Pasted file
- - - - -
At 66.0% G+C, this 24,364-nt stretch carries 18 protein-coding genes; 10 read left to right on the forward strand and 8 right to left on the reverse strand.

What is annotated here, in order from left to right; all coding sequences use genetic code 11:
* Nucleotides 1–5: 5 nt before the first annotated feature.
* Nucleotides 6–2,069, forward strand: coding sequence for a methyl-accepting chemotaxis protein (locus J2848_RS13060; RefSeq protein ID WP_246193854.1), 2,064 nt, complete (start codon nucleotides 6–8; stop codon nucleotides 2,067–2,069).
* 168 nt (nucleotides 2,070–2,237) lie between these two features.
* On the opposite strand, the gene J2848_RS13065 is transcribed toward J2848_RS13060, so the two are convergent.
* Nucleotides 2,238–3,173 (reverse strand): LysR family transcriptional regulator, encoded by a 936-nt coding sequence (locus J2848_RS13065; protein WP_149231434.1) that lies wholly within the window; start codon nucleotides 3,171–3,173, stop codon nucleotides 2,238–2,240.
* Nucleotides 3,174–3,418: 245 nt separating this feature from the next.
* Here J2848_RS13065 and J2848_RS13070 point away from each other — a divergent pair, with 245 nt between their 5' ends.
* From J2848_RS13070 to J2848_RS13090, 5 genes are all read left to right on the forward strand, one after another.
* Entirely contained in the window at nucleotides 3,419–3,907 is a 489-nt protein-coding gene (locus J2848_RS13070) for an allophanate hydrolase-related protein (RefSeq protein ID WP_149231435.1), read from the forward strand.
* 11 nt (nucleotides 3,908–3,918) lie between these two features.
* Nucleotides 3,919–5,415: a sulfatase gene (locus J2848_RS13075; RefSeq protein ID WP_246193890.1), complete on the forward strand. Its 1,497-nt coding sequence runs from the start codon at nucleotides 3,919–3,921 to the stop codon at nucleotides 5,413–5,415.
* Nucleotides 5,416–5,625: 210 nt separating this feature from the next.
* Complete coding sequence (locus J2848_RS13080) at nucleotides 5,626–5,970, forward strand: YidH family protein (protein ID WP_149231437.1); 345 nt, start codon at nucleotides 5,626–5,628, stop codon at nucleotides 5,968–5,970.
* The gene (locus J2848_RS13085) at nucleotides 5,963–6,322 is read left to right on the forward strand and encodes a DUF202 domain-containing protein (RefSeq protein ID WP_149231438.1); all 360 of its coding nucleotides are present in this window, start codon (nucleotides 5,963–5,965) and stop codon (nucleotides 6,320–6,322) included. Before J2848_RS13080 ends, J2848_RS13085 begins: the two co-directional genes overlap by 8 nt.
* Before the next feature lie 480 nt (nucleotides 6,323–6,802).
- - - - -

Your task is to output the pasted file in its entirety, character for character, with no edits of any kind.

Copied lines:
At 66.0% G+C, this 24,364-nt stretch carries 18 protein-coding genes; 10 read left to right on the forward strand and 8 right to left on the reverse strand.

What is annotated here, in order from left to right; all coding sequences use genetic code 11:
* Nucleotides 1–5: 5 nt before the first annotated feature.
* Nucleotides 6–2,069, forward strand: coding sequence for a methyl-accepting chemotaxis protein (locus J2848_RS13060; RefSeq protein ID WP_246193854.1), 2,064 nt, complete (start codon nucleotides 6–8; stop codon nucleotides 2,067–2,069).
* 168 nt (nucleotides 2,070–2,237) lie between these two features.
* On the opposite strand, the gene J2848_RS13065 is transcribed toward J2848_RS13060, so the two are convergent.
* Nucleotides 2,238–3,173 (reverse strand): LysR family transcriptional regulator, encoded by a 936-nt coding sequence (locus J2848_RS13065; protein WP_149231434.1) that lies wholly within the window; start codon nucleotides 3,171–3,173, stop codon nucleotides 2,238–2,240.
* Nucleotides 3,174–3,418: 245 nt separating this feature from the next.
* Here J2848_RS13065 and J2848_RS13070 point away from each other — a divergent pair, with 245 nt between their 5' ends.
* From J2848_RS13070 to J2848_RS13090, 5 genes are all read left to right on the forward strand, one after another.
* Entirely contained in the window at nucleotides 3,419–3,907 is a 489-nt protein-coding gene (locus J2848_RS13070) for an allophanate hydrolase-related protein (RefSeq protein ID WP_149231435.1), read from the forward strand.
* 11 nt (nucleotides 3,908–3,918) lie between these two features.
* Nucleotides 3,919–5,415: a sulfatase gene (locus J2848_RS13075; RefSeq protein ID WP_246193890.1), complete on the forward strand. Its 1,497-nt coding sequence runs from the start codon at nucleotides 3,919–3,921 to the stop codon at nucleotides 5,413–5,415.
* Nucleotides 5,416–5,625: 210 nt separating this feature from the next.
* Complete coding sequence (locus J2848_RS13080) at nucleotides 5,626–5,970, forward strand: YidH family protein (protein ID WP_149231437.1); 345 nt, start codon at nucleotides 5,626–5,628, stop codon at nucleotides 5,968–5,970.
* The gene (locus J2848_RS13085) at nucleotides 5,963–6,322 is read left to right on the forward strand and encodes a DUF202 domain-containing protein (RefSeq protein ID WP_149231438.1); all 360 of its coding nucleotides are present in this window, start codon (nucleotides 5,963–5,965) and stop codon (nucleotides 6,320–6,322) included. Before J2848_RS13080 ends, J2848_RS13085 begins: the two co-directional genes overlap by 8 nt.
* Before the next feature lie 480 nt (nucleotides 6,323–6,802).